something similar to Language Reactor but for Reading

is there something similar to LR that allows you to read on websites/PDFs without having to import first?

I find importing and reading on the platform so monotonous and not as interesting as reading the original website/book

Would appreciate if you could let me know if you know of any product on the market

Hi @Mo880,

There is one that I heard of but didn’t use much called Toucan:

How Toucan Works

Each time you visit a website, Toucan automatically translates certain words and phrases on the page into the language you’re trying to learn. That way, you can learn your new language within the context of one you already know.
------- How Toucan Works Page

It was recommended by some language-learning YouTubers when I was doing a bit of language research back in the day before finding LR.

I don’t think it does pdfs, and as far as I know, it doesn’t color words like LR, but I linked to it above if you want to do some sleuthing of your own and see if it would work for you.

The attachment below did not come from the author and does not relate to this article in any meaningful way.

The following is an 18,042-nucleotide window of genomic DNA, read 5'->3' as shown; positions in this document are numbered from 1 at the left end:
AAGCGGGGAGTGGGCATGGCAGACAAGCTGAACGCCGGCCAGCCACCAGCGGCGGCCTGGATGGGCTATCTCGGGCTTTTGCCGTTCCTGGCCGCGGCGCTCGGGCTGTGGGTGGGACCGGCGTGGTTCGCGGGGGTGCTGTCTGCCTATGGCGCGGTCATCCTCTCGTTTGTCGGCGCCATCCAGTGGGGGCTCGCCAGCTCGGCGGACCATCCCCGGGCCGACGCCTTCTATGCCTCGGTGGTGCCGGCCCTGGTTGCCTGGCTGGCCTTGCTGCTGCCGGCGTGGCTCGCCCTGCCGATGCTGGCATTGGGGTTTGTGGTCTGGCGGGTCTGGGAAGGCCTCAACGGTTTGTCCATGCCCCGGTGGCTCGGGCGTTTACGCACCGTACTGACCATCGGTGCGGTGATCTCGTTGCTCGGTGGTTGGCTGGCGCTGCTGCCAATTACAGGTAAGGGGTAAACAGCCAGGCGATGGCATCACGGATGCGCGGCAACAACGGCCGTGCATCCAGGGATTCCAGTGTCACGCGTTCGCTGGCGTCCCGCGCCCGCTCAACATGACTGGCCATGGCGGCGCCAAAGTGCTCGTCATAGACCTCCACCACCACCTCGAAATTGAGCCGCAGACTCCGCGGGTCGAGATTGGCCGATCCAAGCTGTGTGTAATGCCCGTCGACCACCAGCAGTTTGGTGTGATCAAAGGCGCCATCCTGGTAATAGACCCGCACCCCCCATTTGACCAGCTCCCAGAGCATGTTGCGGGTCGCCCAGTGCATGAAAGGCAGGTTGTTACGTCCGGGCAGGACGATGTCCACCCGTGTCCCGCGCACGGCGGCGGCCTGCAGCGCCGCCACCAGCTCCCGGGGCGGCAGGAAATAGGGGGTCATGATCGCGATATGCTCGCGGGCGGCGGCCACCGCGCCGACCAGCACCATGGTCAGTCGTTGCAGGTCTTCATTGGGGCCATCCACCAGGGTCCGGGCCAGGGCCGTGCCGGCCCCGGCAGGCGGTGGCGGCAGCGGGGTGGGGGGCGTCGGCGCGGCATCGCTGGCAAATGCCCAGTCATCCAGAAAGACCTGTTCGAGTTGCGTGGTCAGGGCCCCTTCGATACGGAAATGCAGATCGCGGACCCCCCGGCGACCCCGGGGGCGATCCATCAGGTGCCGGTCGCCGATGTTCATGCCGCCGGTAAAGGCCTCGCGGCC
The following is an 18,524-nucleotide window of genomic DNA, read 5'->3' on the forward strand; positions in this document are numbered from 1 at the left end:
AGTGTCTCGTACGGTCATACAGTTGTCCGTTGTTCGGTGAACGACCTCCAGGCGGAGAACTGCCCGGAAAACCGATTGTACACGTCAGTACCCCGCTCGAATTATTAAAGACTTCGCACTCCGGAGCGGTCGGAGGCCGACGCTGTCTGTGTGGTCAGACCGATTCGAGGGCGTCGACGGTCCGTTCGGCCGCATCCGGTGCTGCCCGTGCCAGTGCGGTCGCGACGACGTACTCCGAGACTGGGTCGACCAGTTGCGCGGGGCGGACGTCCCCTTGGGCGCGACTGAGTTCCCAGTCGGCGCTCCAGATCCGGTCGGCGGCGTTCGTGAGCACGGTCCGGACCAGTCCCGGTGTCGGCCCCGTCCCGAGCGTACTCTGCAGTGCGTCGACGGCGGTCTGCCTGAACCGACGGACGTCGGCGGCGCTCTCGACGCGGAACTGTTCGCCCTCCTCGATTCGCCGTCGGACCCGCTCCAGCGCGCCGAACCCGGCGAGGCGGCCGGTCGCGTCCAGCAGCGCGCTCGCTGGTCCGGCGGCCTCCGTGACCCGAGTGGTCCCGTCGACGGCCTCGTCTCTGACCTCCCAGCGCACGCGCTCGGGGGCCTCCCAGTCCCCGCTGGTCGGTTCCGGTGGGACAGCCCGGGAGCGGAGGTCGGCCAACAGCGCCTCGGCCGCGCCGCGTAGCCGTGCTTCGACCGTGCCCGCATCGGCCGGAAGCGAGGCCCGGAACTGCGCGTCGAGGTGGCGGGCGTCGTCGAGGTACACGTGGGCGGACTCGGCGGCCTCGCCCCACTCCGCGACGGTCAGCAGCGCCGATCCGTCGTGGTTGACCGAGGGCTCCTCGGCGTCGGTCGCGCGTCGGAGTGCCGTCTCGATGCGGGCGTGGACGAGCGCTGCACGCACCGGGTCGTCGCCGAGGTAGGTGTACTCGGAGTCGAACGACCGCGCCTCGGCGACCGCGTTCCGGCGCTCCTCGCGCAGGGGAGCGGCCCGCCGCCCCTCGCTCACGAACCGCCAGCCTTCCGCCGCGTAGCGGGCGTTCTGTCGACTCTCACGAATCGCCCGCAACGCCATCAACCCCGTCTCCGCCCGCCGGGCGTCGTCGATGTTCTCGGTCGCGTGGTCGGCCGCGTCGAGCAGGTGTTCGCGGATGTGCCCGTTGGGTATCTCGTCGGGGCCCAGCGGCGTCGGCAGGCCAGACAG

Edit: I recently noticed that DeepL has a feature that allows users to work within web pages and upload documents in other languages to translate.

This is another one I have not had a chance to try, but it seems like it might more closely resemble your request of not having to import first (at least on the web page side of things).

I hope it helps!

Hello fellow noob, I think you’re searching for LingQ here
Learning Languages with Netflix and LingQ - YouTube :3

For LingQ, you would have to import your text before you could work with it, but yes, it’s a good option for reading if you can compromise on the non-importing request you had in your original question.

Additional information about LingQ that may be helpful (from a current LingQ Member):

Free version is limited to 20 “LingQs”

LingQ Forum staff knows this is limiting to users and supposedly they are working to expand this in the future. As of May/June 2023, the free version is still limited to 20 LingQs/words.

Note: LingQs = words saved: Known, Learning, or Ignored (:wastebasket: trash icon)

LingQ isn’t affordable to many users

At 12.99 (USD) per/month or 107.88 (USD) per/year for a basic premium (which goes up from there), it’s still worth it (and different enough in features from LR), it’s just not an accessible price point for most people, especially since I think most shared/LingQ team created isn’t great/necessary, in my opinion.